photos and text by Sara Gordon
What started as a few trainers sipping coffee on the grandstand steps overlooking Old Hilltop and trading tidbits on who has the better horse, the Alibi Breakfast is a highlight of Preakness week. Held each Thursday before Preakness, the breakfast now showcases excellence in media with various awards being handed out. Oh… and those trainers still get a chance to boast on why their horse is the best of the Preakness field!
This year, Jeannine Edwards, who served as senior horse racing reporter for ESPN and ABC for 16 years, providing extensive coverage of the Triple Crown and Preakness Stakes, received the Special Award of Merit. The Special Award of Merit is presented to those who have made a positive impact on the racing industry. Edwards has worn many hats outside of broadcasting throughout her lifetime, including exercise rider, apprentice jockey, trainer, and in-house host at Pimlico and Laurel Park.
The Old Hilltop Award, given annually to an individual who covers Thoroughbred racing with excellence and distinction, was awarded to WBAL-TV’s executive sports producer Chris Dachille. Dachille has produced WBAL-TV’s coverage of the Preakness and Black-Eyed Susan Day for 14 years, with this year being his third as executive producer.
The Jerry Frutkoff Preakness Photography Award, sponsored by Nikon, is presented to the best Preakness picture from the previous year. Rick Buckley, a Baltimore native freelance photographer, was given the award for his head-on shot of the stretch duel between winner Cloud Computing and Classic Empire. It was even used on the cover of Mid-Atlantic Thoroughbred.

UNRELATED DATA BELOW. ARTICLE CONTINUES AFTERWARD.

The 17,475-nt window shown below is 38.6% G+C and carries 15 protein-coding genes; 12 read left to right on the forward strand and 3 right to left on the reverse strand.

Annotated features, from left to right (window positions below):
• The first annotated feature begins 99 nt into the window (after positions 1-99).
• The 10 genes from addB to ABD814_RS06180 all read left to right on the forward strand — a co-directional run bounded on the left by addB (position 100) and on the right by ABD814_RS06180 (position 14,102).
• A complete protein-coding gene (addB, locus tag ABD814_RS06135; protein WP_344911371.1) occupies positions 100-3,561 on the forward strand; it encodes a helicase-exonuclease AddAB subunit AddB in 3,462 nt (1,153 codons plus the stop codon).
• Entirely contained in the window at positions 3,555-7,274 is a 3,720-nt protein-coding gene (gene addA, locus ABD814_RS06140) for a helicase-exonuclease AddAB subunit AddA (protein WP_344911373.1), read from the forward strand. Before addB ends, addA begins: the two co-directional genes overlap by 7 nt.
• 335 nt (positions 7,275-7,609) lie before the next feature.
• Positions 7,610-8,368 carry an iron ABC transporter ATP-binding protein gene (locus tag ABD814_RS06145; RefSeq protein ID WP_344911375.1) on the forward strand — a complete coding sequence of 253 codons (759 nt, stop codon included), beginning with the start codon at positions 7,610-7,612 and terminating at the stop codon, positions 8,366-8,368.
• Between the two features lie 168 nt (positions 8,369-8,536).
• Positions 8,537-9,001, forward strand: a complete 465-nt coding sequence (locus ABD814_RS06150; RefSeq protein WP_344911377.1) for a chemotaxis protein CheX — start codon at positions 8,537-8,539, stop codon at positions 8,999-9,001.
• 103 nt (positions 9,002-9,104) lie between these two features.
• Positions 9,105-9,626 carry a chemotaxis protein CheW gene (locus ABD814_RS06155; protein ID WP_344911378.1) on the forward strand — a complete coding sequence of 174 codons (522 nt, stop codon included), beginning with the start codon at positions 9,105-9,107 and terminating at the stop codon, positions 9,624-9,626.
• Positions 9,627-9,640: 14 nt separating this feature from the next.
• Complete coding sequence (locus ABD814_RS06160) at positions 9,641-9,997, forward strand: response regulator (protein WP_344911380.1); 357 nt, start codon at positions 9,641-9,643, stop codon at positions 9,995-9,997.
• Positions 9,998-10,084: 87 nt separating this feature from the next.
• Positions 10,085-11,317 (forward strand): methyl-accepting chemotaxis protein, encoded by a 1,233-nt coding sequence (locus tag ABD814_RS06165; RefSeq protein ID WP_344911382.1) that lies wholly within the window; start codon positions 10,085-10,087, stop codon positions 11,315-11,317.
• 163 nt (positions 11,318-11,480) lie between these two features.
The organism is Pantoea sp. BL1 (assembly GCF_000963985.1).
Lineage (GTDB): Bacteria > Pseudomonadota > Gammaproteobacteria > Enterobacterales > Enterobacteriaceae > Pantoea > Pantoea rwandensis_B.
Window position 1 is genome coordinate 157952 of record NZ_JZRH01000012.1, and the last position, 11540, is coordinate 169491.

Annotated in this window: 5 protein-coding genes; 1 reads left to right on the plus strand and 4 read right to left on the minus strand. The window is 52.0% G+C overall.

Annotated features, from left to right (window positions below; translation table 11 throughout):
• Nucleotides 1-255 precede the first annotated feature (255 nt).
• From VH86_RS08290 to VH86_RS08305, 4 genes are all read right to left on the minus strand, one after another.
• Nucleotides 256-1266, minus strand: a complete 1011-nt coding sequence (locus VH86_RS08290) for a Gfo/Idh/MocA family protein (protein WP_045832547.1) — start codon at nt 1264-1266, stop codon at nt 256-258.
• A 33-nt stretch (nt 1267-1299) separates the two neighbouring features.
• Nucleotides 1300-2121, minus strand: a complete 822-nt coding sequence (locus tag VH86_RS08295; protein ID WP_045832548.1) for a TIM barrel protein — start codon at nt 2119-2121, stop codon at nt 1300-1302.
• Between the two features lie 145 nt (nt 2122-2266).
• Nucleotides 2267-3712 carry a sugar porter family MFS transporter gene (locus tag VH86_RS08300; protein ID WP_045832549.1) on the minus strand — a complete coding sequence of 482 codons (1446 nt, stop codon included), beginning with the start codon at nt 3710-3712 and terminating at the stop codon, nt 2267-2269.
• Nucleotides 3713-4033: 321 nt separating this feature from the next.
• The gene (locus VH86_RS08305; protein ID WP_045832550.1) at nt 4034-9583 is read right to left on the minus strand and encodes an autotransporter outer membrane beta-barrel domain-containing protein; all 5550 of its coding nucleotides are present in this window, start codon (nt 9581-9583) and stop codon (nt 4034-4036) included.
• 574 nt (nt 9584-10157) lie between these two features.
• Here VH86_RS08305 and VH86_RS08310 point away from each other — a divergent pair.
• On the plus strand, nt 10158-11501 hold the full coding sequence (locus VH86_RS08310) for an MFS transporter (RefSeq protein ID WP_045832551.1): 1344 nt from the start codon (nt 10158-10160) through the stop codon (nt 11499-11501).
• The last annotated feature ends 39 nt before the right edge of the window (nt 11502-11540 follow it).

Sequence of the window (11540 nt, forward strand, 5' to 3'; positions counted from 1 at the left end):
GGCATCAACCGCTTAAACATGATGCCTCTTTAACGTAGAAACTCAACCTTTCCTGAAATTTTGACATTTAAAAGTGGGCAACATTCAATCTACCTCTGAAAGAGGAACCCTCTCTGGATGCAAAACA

The David F. Woods Memorial Award, for excellence in journalism was presented to Tom Law, a senior writer for Mid-Atlantic Thoroughbred and managing editor for ST Publishing Inc. He was recognized by the Maryland Jockey Club for his story “Undercover,” a feature of 2017 Preakness winner Cloud Computing, which appeared in Mid-Atlantic Thoroughbred.
Hall of Fame jockey Edgar Prado, who just recently became the eighth jockey to have won 7,000 races, has been named the Honorary Postmaster for the 143rd Preakness, presented at the Alibi Breakfast. Prado has won 24 riding titles in Maryland and joins past honorary postmasters including Hall of Fame trainers Bob Baffert and D. Wayne Lukas. Sal Sinatra, of the Maryland Jockey Club, also presented Prado with an award congratulating him on his 7,000 wins. Prado’s first career win of his career was at Laurel Park on May 14, 1989.